Watch NASCAR... really, watch it
Where stock car racing fits in for me.
This post comes from Autoblog Open Road, our contributor network. The author is solely responsible for the content, and any opinions do not necessarily reflect those of Autoblog and its editors.
I love racing. In fact, my love for racing started when I was very young going to local dirt tracks every now and then, as well as spending my Sundays watching Mika Hakkinen & Michael Schumacher grind it out on the many historic circuits around the world. As I got older, I got into Le Mans racing and sports car racing in general. I will admit, that although I got my taste for exhaust at the those dirt tracks back in the day, I didn't really fully embrace the higher up stock car series until I was much older. As a high-schooler, I loved watching any kind of racing and I spent a lot of time preparing my own Honda as a track day toy. I was pretty sure I was going to go to Waterford Hills one weekend on an open track day and some team principal from a GT3 team would be there with some buddies and "discover" my talents. Of course in my head, I would be signed to a multi-race deal on the spot based purely on my ability to masterfully carve corners in a 1997 1.6L Honda Civic (and of course it was only in my head that I was carving them masterfully). It was only once I was fully into the technical aspect of setting up a racecar did I start noticing how advanced stock cars were.
People compare race series on the surface. A lot of european people will see nascar as very caveman-ish. It's just a massive,heavy sled going around in a circle. All the cars looks the same too. So everyone has the same car, and they just slug them around the track. In Formula 1, there is a lot more room to "engineer." The cars are bound by regulations that keep the cars relatively the same dimensions, but when you really look at them...they are very different from one another. In stock car racing, the cars pretty much look the same. They even have body templates that keep them from looking different. Even with the move to fuel injection in recent years, the cars are still relatively far from being the fastest version of a car, but that is exactly the point. The regulations in NASCAR force the team to create the best car they can given restrictions that keep them heavy and powerful. It forces the time of the engineer involved in setup rather than pure design. I happen to like that. The sport asks a very different question than a lot of other motorsports. Formula 1 asks "Can you design a machine that can fly around a track and pull crazy G's?" Stock car racing kind of asks "If I give you this, how fast can you go?"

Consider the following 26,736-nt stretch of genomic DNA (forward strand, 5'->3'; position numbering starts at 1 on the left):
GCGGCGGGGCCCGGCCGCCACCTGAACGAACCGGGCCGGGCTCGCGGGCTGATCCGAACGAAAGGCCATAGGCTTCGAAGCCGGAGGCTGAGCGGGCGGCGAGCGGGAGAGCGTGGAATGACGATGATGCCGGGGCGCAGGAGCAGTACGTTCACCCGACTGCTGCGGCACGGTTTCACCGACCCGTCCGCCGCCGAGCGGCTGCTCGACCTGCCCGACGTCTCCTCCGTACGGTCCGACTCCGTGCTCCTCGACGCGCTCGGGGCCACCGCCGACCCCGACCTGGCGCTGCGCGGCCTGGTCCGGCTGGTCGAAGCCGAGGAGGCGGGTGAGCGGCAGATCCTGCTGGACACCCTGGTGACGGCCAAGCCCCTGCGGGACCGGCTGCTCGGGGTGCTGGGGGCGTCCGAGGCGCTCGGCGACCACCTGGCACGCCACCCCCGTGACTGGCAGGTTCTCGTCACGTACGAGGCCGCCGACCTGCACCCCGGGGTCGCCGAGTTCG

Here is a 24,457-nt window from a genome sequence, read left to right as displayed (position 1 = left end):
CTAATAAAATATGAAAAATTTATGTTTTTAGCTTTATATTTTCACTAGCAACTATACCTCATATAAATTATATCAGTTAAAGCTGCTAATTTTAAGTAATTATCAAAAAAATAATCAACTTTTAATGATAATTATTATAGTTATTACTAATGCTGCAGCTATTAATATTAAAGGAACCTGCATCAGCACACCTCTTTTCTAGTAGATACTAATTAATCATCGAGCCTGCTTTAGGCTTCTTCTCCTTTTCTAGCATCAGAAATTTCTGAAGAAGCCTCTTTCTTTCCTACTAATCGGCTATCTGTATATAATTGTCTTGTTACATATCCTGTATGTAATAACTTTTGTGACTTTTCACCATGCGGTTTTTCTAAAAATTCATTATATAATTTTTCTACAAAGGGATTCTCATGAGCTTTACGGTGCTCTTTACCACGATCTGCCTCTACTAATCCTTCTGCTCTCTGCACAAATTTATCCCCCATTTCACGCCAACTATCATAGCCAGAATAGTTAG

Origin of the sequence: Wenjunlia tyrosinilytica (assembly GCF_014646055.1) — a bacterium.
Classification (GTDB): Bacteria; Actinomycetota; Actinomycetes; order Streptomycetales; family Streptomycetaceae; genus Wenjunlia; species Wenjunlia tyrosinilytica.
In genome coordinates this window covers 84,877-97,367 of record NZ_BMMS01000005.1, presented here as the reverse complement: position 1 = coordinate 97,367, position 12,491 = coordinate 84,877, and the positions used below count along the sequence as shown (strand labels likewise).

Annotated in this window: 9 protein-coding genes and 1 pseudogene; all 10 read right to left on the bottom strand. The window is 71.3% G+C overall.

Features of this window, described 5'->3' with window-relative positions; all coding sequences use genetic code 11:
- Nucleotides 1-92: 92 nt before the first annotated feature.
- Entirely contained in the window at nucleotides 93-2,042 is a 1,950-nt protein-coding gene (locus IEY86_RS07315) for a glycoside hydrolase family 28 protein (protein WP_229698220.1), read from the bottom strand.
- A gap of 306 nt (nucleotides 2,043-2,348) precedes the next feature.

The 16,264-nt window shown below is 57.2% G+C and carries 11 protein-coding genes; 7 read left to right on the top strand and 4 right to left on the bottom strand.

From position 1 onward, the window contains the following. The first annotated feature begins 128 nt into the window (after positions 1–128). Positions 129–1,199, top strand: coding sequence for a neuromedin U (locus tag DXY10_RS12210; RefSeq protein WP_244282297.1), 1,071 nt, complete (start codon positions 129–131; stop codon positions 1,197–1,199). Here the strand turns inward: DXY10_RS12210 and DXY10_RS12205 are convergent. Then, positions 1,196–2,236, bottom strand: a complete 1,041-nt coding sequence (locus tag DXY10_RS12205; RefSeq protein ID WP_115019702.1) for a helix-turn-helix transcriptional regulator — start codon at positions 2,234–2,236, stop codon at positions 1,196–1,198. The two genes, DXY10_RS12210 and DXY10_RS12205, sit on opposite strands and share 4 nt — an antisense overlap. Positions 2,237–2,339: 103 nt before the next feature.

There is a motorsport for everyone in my mind. I have a very diverse taste in cars, which I think translates to me being a very diverse motorsport fan. I love watching the best drivers in the world whip around F1 cars. I love watching them gruel it out at Circuit de la Sarthe for 24 hours. But there is a special place in my heart for 800 hp beasts muscling their way to victory lane.
- Our favorite reveals from the LA Auto Show
- You can probably get a great deal on a new Fiat
- 2016 Holiday Gift Guide
- Is it time to buy a Pontiac Aztek?
- Fastest-depreciating cars in the United States
- Most and least efficient car companies
From Our Partners
Here's all the footage of Ken Block's Top Gear Gymkhana segment that didn't make the showWatch Video